Sony prepares to pay players affected by removal of PS3's Other OS functionality0 Comments
Almost four years into the PlayStation 3's lifecycle, Sony rather unceremoniously dropped the console's support for Linux. While the "Other OS" functionality might not have been a particularly popular feature, it certainly was an impressive one, and some consumers felt cheated by the mandatory system update that removed the systems Linux capabilities. This lead to a class-action lawsuit, and after six years, Sony is finally settling the case.
According to Ars Technica, the yet-unapproved terms of the settlement would see Sony shelling out up to $55 to as many as 10 million PS3 owners. However, there are stipulations: owners trying to make a claim to the $55 dollars must "attest under oath to their purchase of the product and installation of Linux, provide proof of their purchase or serial number and PlayStation Network Sign-in ID, and submit some proof of their use of the Other OS functionality."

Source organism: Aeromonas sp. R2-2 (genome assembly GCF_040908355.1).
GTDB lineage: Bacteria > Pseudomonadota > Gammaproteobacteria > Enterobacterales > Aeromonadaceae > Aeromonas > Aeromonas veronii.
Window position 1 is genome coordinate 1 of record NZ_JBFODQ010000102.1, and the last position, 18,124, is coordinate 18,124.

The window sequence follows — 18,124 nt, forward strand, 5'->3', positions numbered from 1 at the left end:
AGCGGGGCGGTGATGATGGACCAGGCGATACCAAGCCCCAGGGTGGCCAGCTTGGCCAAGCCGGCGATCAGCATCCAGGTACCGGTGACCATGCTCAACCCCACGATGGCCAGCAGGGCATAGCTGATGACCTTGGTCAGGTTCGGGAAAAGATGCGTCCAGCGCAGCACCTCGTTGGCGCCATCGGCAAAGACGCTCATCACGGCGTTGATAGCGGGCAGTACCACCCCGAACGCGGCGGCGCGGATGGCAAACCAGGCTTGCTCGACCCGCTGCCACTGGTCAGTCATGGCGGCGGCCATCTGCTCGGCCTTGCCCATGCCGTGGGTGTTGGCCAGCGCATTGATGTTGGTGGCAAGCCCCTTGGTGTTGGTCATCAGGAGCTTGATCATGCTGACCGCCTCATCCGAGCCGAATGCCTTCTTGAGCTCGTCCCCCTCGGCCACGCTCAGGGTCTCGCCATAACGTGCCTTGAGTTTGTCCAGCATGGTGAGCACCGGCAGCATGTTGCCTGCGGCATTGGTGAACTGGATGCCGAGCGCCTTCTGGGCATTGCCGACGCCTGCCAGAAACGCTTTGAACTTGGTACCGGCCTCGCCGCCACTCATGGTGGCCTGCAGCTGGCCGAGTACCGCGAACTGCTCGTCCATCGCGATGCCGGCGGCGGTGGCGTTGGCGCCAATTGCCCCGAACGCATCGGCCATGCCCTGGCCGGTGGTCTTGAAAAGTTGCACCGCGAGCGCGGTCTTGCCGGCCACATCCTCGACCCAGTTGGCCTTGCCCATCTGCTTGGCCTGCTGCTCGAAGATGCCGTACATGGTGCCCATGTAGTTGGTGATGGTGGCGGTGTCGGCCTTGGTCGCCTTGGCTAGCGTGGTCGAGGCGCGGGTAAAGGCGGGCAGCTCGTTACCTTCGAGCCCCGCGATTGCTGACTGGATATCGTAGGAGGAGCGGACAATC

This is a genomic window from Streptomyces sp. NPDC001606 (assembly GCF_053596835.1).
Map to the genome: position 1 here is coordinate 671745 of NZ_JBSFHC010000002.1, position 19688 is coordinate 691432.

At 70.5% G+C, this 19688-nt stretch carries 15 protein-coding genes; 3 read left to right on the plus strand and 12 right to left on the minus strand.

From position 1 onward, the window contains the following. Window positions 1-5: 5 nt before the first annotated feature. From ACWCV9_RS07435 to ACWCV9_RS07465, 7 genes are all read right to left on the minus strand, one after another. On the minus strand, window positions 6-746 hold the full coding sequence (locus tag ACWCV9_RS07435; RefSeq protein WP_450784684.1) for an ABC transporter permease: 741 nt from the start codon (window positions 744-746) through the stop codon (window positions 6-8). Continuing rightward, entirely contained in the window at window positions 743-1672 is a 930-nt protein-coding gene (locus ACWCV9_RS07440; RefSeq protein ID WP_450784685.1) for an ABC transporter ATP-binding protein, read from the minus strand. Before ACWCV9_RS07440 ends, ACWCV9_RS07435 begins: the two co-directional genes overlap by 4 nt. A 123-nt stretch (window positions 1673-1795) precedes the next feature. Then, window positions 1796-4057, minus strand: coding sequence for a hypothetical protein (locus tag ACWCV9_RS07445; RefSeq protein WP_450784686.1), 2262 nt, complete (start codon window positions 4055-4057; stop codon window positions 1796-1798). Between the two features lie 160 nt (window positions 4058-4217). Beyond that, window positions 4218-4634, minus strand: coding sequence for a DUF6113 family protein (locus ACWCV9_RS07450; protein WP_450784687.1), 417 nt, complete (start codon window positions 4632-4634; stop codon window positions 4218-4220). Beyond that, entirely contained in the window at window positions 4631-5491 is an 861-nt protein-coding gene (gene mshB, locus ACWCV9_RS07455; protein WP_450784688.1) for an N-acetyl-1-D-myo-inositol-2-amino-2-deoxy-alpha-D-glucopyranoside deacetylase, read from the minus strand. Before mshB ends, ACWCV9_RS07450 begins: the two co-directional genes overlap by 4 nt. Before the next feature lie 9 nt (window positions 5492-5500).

A lesser claim of $9 will be available, assuming gamers can attest that they knew about the Other OS functionality, relied upon it, and intended to use it. The $9 claim can also be garnered if players can attest that they "lost value and/or desired functionality or was otherwise injured as a consequence of Firmware Update 3.21 issued on April 1, 2010."
Naturally, the only affected gamers are those who bought the original launch PS3 models — Other OS functionality wasn't present in any of the later slim PS3 models. Assuming the settlement goes through, players who were affected by the removal of Other OS should be contacted by Sony through the e-mail addresses provided to the PlayStation Network.
Sony Might Owe You Money, Here's Why, GameSpot